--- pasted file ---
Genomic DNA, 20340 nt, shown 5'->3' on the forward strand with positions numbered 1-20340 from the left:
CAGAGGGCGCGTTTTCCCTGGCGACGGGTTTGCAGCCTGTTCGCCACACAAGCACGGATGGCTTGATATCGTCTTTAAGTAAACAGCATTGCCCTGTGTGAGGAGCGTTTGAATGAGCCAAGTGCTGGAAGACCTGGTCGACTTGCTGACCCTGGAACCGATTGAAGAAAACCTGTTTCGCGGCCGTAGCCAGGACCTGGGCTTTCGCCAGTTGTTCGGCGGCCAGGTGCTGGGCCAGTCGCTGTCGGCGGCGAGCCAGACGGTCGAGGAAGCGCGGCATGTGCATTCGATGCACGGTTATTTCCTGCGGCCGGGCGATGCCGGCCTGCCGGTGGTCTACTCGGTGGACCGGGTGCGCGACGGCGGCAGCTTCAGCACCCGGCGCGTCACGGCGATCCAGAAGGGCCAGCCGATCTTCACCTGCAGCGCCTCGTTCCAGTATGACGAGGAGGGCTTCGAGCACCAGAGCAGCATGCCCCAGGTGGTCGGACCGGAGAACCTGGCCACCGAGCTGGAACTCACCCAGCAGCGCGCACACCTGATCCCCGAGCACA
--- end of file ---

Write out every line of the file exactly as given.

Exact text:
Genomic DNA, 20340 nt, shown 5'->3' on the forward strand with positions numbered 1-20340 from the left:
CAGAGGGCGCGTTTTCCCTGGCGACGGGTTTGCAGCCTGTTCGCCACACAAGCACGGATGGCTTGATATCGTCTTTAAGTAAACAGCATTGCCCTGTGTGAGGAGCGTTTGAATGAGCCAAGTGCTGGAAGACCTGGTCGACTTGCTGACCCTGGAACCGATTGAAGAAAACCTGTTTCGCGGCCGTAGCCAGGACCTGGGCTTTCGCCAGTTGTTCGGCGGCCAGGTGCTGGGCCAGTCGCTGTCGGCGGCGAGCCAGACGGTCGAGGAAGCGCGGCATGTGCATTCGATGCACGGTTATTTCCTGCGGCCGGGCGATGCCGGCCTGCCGGTGGTCTACTCGGTGGACCGGGTGCGCGACGGCGGCAGCTTCAGCACCCGGCGCGTCACGGCGATCCAGAAGGGCCAGCCGATCTTCACCTGCAGCGCCTCGTTCCAGTATGACGAGGAGGGCTTCGAGCACCAGAGCAGCATGCCCCAGGTGGTCGGACCGGAGAACCTGGCCACCGAGCTGGAACTCACCCAGCAGCGCGCACACCTGATCCCCGAGCACA